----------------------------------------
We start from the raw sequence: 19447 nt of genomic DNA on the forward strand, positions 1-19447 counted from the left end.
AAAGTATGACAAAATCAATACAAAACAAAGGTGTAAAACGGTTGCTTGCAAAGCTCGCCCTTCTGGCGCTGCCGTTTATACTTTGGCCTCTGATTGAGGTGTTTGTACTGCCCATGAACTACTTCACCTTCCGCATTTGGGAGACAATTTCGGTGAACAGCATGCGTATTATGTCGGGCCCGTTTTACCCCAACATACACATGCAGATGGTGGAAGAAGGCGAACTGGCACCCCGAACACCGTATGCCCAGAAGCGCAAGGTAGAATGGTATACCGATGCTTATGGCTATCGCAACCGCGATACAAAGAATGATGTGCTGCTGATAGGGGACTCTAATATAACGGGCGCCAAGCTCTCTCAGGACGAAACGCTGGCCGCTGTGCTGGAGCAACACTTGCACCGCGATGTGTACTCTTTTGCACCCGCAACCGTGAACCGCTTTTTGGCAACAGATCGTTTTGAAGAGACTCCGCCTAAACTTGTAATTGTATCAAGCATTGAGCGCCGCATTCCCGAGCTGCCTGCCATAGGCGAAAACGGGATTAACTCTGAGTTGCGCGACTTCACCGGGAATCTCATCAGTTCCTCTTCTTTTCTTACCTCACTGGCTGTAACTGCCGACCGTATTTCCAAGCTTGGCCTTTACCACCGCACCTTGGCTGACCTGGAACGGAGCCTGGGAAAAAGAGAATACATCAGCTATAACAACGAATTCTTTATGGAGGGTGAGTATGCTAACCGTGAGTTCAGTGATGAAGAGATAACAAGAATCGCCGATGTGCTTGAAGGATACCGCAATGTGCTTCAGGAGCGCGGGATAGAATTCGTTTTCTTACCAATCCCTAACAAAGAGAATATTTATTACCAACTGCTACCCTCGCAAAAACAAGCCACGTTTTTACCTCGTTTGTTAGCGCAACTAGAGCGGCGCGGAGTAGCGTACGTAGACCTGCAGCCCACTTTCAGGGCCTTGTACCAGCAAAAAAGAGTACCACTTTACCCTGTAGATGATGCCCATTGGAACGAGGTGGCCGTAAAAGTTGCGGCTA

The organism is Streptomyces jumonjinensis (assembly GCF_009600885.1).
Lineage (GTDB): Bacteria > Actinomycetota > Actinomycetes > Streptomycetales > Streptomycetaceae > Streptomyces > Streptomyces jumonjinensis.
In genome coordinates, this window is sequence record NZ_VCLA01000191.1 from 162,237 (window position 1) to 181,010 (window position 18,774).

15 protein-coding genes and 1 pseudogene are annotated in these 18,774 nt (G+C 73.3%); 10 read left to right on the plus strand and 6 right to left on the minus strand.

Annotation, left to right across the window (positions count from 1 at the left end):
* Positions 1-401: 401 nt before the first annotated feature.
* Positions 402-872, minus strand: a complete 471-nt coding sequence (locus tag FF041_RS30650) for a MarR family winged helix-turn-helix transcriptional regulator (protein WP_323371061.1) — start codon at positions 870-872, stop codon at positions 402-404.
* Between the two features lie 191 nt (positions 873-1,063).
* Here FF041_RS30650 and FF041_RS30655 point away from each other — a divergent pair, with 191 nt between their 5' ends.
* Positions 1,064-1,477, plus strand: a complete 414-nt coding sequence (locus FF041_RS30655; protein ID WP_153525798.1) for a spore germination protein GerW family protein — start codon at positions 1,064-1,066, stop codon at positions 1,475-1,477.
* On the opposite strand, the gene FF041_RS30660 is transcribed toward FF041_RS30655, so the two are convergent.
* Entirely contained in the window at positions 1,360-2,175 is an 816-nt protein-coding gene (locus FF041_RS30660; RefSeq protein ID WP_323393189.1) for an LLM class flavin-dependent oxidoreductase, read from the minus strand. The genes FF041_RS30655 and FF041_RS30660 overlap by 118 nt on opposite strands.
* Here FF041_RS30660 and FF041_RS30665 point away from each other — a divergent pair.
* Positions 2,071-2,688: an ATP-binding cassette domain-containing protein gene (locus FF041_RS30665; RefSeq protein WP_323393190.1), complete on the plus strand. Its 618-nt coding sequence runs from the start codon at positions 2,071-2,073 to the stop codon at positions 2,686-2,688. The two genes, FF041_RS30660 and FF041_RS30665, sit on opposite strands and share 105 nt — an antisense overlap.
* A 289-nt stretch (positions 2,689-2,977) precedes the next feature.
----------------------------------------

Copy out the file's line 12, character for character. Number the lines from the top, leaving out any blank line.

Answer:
* Positions 1,064-1,477, plus strand: a complete 414-nt coding sequence (locus FF041_RS30655; protein ID WP_153525798.1) for a spore germination protein GerW family protein — start codon at positions 1,064-1,066, stop codon at positions 1,475-1,477.